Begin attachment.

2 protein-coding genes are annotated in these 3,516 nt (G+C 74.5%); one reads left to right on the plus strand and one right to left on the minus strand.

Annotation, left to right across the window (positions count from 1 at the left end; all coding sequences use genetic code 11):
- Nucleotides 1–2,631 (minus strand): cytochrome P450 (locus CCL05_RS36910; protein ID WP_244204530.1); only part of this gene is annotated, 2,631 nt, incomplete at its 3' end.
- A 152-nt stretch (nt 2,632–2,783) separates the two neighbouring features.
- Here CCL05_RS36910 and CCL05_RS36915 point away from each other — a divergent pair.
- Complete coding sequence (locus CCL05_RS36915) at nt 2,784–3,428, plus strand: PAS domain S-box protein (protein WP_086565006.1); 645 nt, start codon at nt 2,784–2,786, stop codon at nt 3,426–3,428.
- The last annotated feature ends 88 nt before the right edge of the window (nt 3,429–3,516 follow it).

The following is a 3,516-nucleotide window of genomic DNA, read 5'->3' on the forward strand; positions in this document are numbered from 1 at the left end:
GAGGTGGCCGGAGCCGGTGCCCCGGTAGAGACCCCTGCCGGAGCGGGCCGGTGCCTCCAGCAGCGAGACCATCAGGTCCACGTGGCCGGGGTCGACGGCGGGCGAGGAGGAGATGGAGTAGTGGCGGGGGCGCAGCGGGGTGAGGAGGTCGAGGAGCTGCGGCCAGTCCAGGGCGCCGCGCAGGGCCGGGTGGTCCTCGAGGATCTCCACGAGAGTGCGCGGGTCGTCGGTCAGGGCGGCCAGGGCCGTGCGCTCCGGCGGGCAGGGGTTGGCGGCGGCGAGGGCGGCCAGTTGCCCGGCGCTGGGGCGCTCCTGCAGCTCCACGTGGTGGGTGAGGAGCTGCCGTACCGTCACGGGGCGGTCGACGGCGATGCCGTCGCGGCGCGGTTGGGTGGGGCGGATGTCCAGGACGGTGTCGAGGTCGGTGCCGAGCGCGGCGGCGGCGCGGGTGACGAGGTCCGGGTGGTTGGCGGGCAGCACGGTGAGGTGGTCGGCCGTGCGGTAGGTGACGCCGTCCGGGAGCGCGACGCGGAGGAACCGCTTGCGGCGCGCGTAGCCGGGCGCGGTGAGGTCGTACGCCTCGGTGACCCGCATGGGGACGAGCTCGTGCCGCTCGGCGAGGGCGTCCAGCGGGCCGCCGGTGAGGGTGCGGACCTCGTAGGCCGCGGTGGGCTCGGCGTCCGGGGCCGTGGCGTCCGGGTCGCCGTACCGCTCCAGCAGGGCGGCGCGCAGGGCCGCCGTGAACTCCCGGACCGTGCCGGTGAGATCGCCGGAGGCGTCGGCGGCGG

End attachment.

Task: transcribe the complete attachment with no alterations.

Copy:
2 protein-coding genes are annotated in these 3,516 nt (G+C 74.5%); one reads left to right on the plus strand and one right to left on the minus strand.

Annotation, left to right across the window (positions count from 1 at the left end; all coding sequences use genetic code 11):
- Nucleotides 1–2,631 (minus strand): cytochrome P450 (locus CCL05_RS36910; protein ID WP_244204530.1); only part of this gene is annotated, 2,631 nt, incomplete at its 3' end.
- A 152-nt stretch (nt 2,632–2,783) separates the two neighbouring features.
- Here CCL05_RS36910 and CCL05_RS36915 point away from each other — a divergent pair.
- Complete coding sequence (locus CCL05_RS36915) at nt 2,784–3,428, plus strand: PAS domain S-box protein (protein WP_086565006.1); 645 nt, start codon at nt 2,784–2,786, stop codon at nt 3,426–3,428.
- The last annotated feature ends 88 nt before the right edge of the window (nt 3,429–3,516 follow it).

The following is a 3,516-nucleotide window of genomic DNA, read 5'->3' on the forward strand; positions in this document are numbered from 1 at the left end:
GAGGTGGCCGGAGCCGGTGCCCCGGTAGAGACCCCTGCCGGAGCGGGCCGGTGCCTCCAGCAGCGAGACCATCAGGTCCACGTGGCCGGGGTCGACGGCGGGCGAGGAGGAGATGGAGTAGTGGCGGGGGCGCAGCGGGGTGAGGAGGTCGAGGAGCTGCGGCCAGTCCAGGGCGCCGCGCAGGGCCGGGTGGTCCTCGAGGATCTCCACGAGAGTGCGCGGGTCGTCGGTCAGGGCGGCCAGGGCCGTGCGCTCCGGCGGGCAGGGGTTGGCGGCGGCGAGGGCGGCCAGTTGCCCGGCGCTGGGGCGCTCCTGCAGCTCCACGTGGTGGGTGAGGAGCTGCCGTACCGTCACGGGGCGGTCGACGGCGATGCCGTCGCGGCGCGGTTGGGTGGGGCGGATGTCCAGGACGGTGTCGAGGTCGGTGCCGAGCGCGGCGGCGGCGCGGGTGACGAGGTCCGGGTGGTTGGCGGGCAGCACGGTGAGGTGGTCGGCCGTGCGGTAGGTGACGCCGTCCGGGAGCGCGACGCGGAGGAACCGCTTGCGGCGCGCGTAGCCGGGCGCGGTGAGGTCGTACGCCTCGGTGACCCGCATGGGGACGAGCTCGTGCCGCTCGGCGAGGGCGTCCAGCGGGCCGCCGGTGAGGGTGCGGACCTCGTAGGCCGCGGTGGGCTCGGCGTCCGGGGCCGTGGCGTCCGGGTCGCCGTACCGCTCCAGCAGGGCGGCGCGCAGGGCCGCCGTGAACTCCCGGACCGTGCCGGTGAGATCGCCGGAGGCGTCGGCGGCGG